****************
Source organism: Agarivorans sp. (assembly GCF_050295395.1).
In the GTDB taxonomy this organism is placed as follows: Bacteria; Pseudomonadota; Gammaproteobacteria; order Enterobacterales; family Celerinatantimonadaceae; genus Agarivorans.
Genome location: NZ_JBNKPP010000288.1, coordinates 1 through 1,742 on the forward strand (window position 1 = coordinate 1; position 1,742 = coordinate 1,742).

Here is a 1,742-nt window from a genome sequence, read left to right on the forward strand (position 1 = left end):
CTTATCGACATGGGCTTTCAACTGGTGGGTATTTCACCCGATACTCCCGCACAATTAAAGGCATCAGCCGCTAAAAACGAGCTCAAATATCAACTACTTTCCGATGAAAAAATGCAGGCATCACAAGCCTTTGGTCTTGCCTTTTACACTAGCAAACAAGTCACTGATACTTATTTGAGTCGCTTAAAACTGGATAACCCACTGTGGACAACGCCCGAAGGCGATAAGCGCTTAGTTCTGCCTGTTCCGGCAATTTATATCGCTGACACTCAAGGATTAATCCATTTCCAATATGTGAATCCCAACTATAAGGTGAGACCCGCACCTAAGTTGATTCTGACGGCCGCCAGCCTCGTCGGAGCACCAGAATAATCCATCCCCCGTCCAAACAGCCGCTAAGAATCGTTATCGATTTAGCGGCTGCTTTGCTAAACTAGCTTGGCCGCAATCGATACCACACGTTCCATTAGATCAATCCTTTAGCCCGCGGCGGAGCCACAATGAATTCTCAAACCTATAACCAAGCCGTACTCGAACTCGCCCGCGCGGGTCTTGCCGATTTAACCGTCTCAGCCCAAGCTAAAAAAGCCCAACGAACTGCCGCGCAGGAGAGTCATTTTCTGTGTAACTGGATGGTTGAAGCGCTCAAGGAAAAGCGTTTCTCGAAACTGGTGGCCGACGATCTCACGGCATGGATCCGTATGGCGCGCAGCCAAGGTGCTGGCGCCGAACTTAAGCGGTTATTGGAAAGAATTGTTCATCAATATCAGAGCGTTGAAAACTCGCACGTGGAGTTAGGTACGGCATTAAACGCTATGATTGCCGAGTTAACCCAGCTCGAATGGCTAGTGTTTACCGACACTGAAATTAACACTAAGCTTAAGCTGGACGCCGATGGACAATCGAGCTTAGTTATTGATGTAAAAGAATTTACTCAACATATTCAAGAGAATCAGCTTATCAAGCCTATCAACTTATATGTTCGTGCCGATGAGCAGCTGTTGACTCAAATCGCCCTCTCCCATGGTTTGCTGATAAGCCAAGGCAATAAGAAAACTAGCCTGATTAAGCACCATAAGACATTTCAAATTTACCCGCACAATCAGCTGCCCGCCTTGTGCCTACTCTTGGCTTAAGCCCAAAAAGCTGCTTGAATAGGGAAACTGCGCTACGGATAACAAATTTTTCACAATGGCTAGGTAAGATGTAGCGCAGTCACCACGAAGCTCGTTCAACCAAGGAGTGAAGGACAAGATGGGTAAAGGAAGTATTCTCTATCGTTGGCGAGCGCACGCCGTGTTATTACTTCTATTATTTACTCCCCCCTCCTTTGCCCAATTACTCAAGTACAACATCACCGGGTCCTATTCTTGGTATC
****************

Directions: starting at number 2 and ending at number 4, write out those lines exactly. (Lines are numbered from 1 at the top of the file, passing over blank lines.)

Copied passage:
In the GTDB taxonomy this organism is placed as follows: Bacteria; Pseudomonadota; Gammaproteobacteria; order Enterobacterales; family Celerinatantimonadaceae; genus Agarivorans.
Genome location: NZ_JBNKPP010000288.1, coordinates 1 through 1,742 on the forward strand (window position 1 = coordinate 1; position 1,742 = coordinate 1,742).

Here is a 1,742-nt window from a genome sequence, read left to right on the forward strand (position 1 = left end):